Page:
- NASA: The Soyuz spacecraft has returned to Earth from the International Space Station
- One American and two Russians will land just before midnight
- Russian Soyuz space modules have proven very reliable
- It is the standard transportation mode to the ISS after a deadly space shuttle crash
The Soyuz capsule returned Friday night landing in northeast Kazakhstan bringing an American astronaut and two Russian cosmonauts back from a journey to the International Space Station, NASA said.
The vessel capsule needed less than three and a half hours to descend to Earth.
The return, initially scheduled for Thursday, was postponed because of inclement weather at the landing site northeast of the Russian town of Arkalyk, NASA said.
The American expedition commander, Kevin Ford, and Russian Flight Engineers Oleg Novitskiy and Evgeny Tarelkin spent 142 days on the station after launching into space on October 23, 2012.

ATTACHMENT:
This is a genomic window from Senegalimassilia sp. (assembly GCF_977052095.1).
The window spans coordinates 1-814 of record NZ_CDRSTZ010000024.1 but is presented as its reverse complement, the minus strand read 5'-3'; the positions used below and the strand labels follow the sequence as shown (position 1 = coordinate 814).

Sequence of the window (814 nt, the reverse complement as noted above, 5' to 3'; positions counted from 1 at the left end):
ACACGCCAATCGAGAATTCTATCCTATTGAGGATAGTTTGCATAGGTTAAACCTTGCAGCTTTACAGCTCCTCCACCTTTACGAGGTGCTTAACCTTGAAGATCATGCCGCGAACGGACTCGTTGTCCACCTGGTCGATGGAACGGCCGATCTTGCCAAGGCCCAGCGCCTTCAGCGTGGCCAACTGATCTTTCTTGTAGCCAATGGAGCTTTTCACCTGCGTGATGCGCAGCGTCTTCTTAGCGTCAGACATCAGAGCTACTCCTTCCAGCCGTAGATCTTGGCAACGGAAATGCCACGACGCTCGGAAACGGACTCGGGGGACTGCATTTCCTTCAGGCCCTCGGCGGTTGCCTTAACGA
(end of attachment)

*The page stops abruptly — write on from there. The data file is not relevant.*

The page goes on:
The crew members spent their unexpected extra day in space reviewing undocking and landing procedures as well as working with the remaining crew members on the handover of duties, NASA said.
Ford passed the helm of the space station to Chris Hadfield of the Canadian Space Agency. Hadfield and his crewmates, U.S. astronaut Tom Marshburn and Russian cosmonaut Roman Romanenko, will oversee the space station until the arrival of the next crew in two weeks, according to NASA.
The journey up to the station takes longer than the return trip to Earth, NASA said. The Soyuz needs a total of two days to catch up with the ISS in its orbit.
NASA TV planned to broadcast the undocking and landing live.